In Lushan county's town, where many of the buildings are unsafe for use, the grounds of schools, hospitals, a gymnasium and other government buildings have been converted into evacuee camps. Quake survivors formed long lines in front of trucks and stalls to receive instant noodles, bottled water and other supplies.

    Beyond the bare necessities, there are also stalls for survivors to make insurance claims, a large vehicle that converts into a bank and ATM-on-wheels, and tents sponsored by Chinese telecoms companies providing numerous electrical extension cords for residents to recharge their electrical gadgets.

    High school seniors in the disaster area will be moved this week to the provincial capital, Chengdu, along with 30 teachers so that they can continue classes and take the all-important university entrance exam, the state Xinhua News Agency reported.

    As typically happens after disasters, Chinese with cars were packing them with supplies and heading to the disaster area. Anticipating traffic congestion that could hamper emergency teams, the government issued a notice Monday asking volunteers, tourists and others not trained as rescuers to stay out of the disaster area.

    However, authorities were letting motorcyclists through.

    Peng Song, 28, an outdoor equipment retailer who biked to Lushan from the provincial capital of Chengdu, had his motorcycle packed with tents and bottled water and was riding with 14 other bikers-turned-volunteers out to remote communities.

    "Those in the disaster area need help. We just want to offer a hand to them, that's all," Peng said.

    RELATED ON SKYE: Incredible Natural-Disaster Photos from Space

     

    Permalink | Email this | Linking Blogs | Comments


    0 0



    As April comes to an end and the United States surges deeper and deeper into spring, average temperatures in even the coldest spots will rise above the freezing mark. However, yet another surge of cold air into early this week will make winter coats a necessity across the northern Rockies and Plains states.

    A strong dip in the jet stream will work in tandem with a cold front near the surface to send a pool of dry, arctic air across much of the western half of the country early in the week. The air mass, originating from the Yukon and Northwest Territories in Canada, is arriving across Montana and North Dakota currently before pushing south into Colorado and Minnesota on Monday and as far south as northern Texas on Tuesday.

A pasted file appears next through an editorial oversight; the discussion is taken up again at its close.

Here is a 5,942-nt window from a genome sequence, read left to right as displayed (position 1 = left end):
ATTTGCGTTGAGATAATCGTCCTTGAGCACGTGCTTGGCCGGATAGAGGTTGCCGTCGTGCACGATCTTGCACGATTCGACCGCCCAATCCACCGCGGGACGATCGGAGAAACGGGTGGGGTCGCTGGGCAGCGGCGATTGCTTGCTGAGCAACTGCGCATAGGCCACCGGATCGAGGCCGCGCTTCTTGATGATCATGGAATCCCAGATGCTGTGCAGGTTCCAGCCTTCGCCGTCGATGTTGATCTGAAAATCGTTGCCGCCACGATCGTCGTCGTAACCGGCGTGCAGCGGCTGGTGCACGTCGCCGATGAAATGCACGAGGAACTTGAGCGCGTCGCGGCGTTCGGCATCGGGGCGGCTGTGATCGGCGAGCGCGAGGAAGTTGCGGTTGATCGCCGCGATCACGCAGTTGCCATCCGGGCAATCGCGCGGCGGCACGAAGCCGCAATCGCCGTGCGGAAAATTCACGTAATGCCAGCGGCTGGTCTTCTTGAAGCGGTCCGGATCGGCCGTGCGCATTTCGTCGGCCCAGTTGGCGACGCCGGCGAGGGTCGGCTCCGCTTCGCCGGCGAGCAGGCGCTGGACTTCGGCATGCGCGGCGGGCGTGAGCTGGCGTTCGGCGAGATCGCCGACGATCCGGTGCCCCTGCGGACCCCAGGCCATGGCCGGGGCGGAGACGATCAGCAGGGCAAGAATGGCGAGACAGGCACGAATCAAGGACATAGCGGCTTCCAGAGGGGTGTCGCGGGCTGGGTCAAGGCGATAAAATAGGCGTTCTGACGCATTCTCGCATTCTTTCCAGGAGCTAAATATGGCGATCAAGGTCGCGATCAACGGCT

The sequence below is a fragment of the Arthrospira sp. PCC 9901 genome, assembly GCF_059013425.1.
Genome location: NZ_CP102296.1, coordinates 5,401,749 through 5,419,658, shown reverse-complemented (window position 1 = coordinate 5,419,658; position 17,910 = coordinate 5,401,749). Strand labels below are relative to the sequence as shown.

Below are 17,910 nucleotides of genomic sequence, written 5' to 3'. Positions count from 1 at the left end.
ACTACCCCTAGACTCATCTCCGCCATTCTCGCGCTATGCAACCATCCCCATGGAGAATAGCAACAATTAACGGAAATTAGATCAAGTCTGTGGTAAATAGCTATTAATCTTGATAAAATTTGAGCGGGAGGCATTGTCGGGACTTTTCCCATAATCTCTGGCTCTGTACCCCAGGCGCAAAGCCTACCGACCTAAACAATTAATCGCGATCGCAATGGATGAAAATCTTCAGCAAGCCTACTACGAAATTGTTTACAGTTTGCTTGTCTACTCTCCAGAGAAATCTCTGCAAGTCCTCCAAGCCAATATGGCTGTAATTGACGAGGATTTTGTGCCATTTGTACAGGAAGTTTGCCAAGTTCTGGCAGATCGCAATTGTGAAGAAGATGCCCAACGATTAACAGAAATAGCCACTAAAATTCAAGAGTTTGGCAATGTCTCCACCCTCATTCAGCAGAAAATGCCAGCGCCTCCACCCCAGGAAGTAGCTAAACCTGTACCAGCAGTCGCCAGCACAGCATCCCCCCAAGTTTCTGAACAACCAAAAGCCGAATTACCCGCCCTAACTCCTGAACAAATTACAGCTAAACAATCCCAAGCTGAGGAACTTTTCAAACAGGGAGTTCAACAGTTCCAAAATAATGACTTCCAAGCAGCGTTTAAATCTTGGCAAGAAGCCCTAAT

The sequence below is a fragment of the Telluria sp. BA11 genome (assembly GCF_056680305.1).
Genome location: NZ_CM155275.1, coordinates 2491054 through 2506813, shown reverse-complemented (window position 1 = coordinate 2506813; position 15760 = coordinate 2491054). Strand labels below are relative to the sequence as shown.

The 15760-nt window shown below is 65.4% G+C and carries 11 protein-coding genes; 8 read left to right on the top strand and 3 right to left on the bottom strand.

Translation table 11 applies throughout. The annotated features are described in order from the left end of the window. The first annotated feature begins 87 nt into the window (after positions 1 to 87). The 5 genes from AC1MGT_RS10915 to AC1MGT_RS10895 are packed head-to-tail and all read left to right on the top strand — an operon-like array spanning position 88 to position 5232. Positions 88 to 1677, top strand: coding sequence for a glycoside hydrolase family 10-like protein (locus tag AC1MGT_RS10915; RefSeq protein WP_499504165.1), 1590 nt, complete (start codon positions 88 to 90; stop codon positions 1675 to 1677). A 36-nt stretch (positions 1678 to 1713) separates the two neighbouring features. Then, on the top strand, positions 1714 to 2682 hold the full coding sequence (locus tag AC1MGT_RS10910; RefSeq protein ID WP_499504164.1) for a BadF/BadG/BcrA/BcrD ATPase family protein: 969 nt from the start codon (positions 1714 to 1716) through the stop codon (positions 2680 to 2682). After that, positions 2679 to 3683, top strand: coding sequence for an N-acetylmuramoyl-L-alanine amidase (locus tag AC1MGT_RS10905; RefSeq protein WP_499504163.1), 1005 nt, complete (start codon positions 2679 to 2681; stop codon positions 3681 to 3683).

Within the heart of the cold air, mean temperatures will reach values of 20 degrees or more below seasonal averages. To put that into perspective, many locations from Great Falls, Mont., to Dodge City, Kan., will experience temperatures much more common of late January or early February than the end of April.

    Precipitation will accompany the leading edge of the cold air, and several inches of snow are also likely to fall from Montana and Wyoming into tonight before expanding eastward into western portions of the Dakotas, Nebraska and northern Colorado on Monday and Tuesday.

    Fortunately, storm total snow accumulations with this cold front are not expected to be as high as those of the most recent storm system which was responsible for close to a foot of snow from Cheyenne and Casper, Wyo., to areas just west of Denver, Colo.

    The cold air will modify a bit on Wednesday and Thursday as the air mass expands south and east, but temperature departures greater than 10 degrees below normal will still be possible as far south as Lubbock, Texas, on Wednesday and as far east as Des Moines, Iowa, on Thursday as the cold front speeds towards the Great Lakes.

    Winds aloft in the atmosphere will shift from the northwest to the west as the week progresses, allowing temperatures to moderate back to near average late-April warmth by the weekend.

    For more weather news, visit AccuWeather.com.

    RELATED ON SKYE: 22 People More Sick of Winter Than You Are

     

    Permalink | Email this | Linking Blogs | Comments


    0 0


    (AP Photo)

    April means temperatures rise, rain replaces snow and all kinds of living creatures begin to emerge.

    17-Year Cicadas

    It is once again time for the 17-year cicadas to emerge from the ground. "The cicadas will emerge in the beginning of May where there is rich, moist soil," said Greg Hoover Senior Extension Associate Ornamental Entomologist at Pennsylvania State University.

    Once they emerge as nymphs, they will feed on phylum cells on the roots of trees until they develop into adults capable of mating, Hoover said.

    These are the offspring of cicadas that emerged in 1996. They will make their way up from deep below the ground when the soil temperature reaches about 64.5 degrees at least 8 inches down. "Thermal soil temperature is one of the things that trigger their emergence, along with a gentle to moderate rainfall," said Hoover.

    These cicadas are of the genus Magiciada. They are periodical cicadas from Brood II, according to cicada researcher Dan Mozgai. Mozgai runs the cicadiamania website.

    Mozgai first became interested in cicadas following the emergence of Brood II in 1996. He has been researching the 17- and 13-year cicadas ever since.

    They can be recognized by their red eyes, black bodies and orange wing veins. The cicadas will appear in the states of Connecticut, Maryland, North Carolina, New Jersey, New York, Pennsylvania and Virginia.

    "Once the cicadas emerge, they only have a lifespan of two to three weeks," Mozgai said. Lives of cicadas can be shortened by the effects of wind and rain on their bodies. Those whose bodies are deformed by the weather won't live as long as the ones who develop normally, he said.